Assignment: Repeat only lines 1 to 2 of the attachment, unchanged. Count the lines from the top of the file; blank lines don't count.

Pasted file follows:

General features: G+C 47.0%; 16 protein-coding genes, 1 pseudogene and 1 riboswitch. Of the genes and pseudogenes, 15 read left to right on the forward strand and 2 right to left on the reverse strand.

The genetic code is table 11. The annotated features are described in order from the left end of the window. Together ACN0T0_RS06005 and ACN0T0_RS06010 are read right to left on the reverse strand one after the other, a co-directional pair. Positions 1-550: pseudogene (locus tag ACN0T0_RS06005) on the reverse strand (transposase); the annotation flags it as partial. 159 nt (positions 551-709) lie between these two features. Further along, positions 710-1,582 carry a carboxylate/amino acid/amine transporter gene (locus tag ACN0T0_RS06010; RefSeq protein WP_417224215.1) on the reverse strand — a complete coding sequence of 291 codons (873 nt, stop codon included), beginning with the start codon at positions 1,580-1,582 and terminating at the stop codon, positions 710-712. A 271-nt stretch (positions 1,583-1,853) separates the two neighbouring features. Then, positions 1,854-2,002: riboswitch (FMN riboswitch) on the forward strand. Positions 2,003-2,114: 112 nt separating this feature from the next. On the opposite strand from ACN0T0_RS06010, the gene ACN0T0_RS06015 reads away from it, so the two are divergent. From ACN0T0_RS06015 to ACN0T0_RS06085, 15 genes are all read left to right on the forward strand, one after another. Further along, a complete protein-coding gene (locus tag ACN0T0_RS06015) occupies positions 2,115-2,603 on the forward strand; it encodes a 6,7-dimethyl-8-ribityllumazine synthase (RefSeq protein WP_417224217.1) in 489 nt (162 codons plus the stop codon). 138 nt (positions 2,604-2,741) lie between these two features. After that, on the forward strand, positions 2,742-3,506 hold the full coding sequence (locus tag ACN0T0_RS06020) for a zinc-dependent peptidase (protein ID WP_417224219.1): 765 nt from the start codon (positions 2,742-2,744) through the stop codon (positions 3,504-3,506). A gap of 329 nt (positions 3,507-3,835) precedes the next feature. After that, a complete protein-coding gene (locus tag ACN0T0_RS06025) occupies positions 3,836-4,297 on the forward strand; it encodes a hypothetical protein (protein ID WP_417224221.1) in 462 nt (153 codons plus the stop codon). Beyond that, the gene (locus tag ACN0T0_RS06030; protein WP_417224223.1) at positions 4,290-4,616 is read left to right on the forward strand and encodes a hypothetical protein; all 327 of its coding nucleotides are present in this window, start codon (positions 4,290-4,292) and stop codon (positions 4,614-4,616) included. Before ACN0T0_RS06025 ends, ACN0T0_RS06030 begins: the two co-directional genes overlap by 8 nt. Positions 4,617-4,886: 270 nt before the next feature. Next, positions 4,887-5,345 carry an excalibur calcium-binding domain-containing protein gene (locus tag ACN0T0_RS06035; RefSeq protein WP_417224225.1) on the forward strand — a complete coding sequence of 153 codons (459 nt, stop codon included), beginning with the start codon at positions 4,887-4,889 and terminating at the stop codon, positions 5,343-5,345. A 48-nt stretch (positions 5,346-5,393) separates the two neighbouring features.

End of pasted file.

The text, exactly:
General features: G+C 47.0%; 16 protein-coding genes, 1 pseudogene and 1 riboswitch. Of the genes and pseudogenes, 15 read left to right on the forward strand and 2 right to left on the reverse strand.

The genetic code is table 11. The annotated features are described in order from the left end of the window. Together ACN0T0_RS06005 and ACN0T0_RS06010 are read right to left on the reverse strand one after the other, a co-directional pair. Positions 1-550: pseudogene (locus tag ACN0T0_RS06005) on the reverse strand (transposase); the annotation flags it as partial. 159 nt (positions 551-709) lie between these two features. Further along, positions 710-1,582 carry a carboxylate/amino acid/amine transporter gene (locus tag ACN0T0_RS06010; RefSeq protein WP_417224215.1) on the reverse strand — a complete coding sequence of 291 codons (873 nt, stop codon included), beginning with the start codon at positions 1,580-1,582 and terminating at the stop codon, positions 710-712. A 271-nt stretch (positions 1,583-1,853) separates the two neighbouring features. Then, positions 1,854-2,002: riboswitch (FMN riboswitch) on the forward strand. Positions 2,003-2,114: 112 nt separating this feature from the next. On the opposite strand from ACN0T0_RS06010, the gene ACN0T0_RS06015 reads away from it, so the two are divergent. From ACN0T0_RS06015 to ACN0T0_RS06085, 15 genes are all read left to right on the forward strand, one after another. Further along, a complete protein-coding gene (locus tag ACN0T0_RS06015) occupies positions 2,115-2,603 on the forward strand; it encodes a 6,7-dimethyl-8-ribityllumazine synthase (RefSeq protein WP_417224217.1) in 489 nt (162 codons plus the stop codon). 138 nt (positions 2,604-2,741) lie between these two features. After that, on the forward strand, positions 2,742-3,506 hold the full coding sequence (locus tag ACN0T0_RS06020) for a zinc-dependent peptidase (protein ID WP_417224219.1): 765 nt from the start codon (positions 2,742-2,744) through the stop codon (positions 3,504-3,506). A gap of 329 nt (positions 3,507-3,835) precedes the next feature. After that, a complete protein-coding gene (locus tag ACN0T0_RS06025) occupies positions 3,836-4,297 on the forward strand; it encodes a hypothetical protein (protein ID WP_417224221.1) in 462 nt (153 codons plus the stop codon). Beyond that, the gene (locus tag ACN0T0_RS06030; protein WP_417224223.1) at positions 4,290-4,616 is read left to right on the forward strand and encodes a hypothetical protein; all 327 of its coding nucleotides are present in this window, start codon (positions 4,290-4,292) and stop codon (positions 4,614-4,616) included. Before ACN0T0_RS06025 ends, ACN0T0_RS06030 begins: the two co-directional genes overlap by 8 nt. Positions 4,617-4,886: 270 nt before the next feature. Next, positions 4,887-5,345 carry an excalibur calcium-binding domain-containing protein gene (locus tag ACN0T0_RS06035; RefSeq protein WP_417224225.1) on the forward strand — a complete coding sequence of 153 codons (459 nt, stop codon included), beginning with the start codon at positions 4,887-4,889 and terminating at the stop codon, positions 5,343-5,345. A 48-nt stretch (positions 5,346-5,393) separates the two neighbouring features.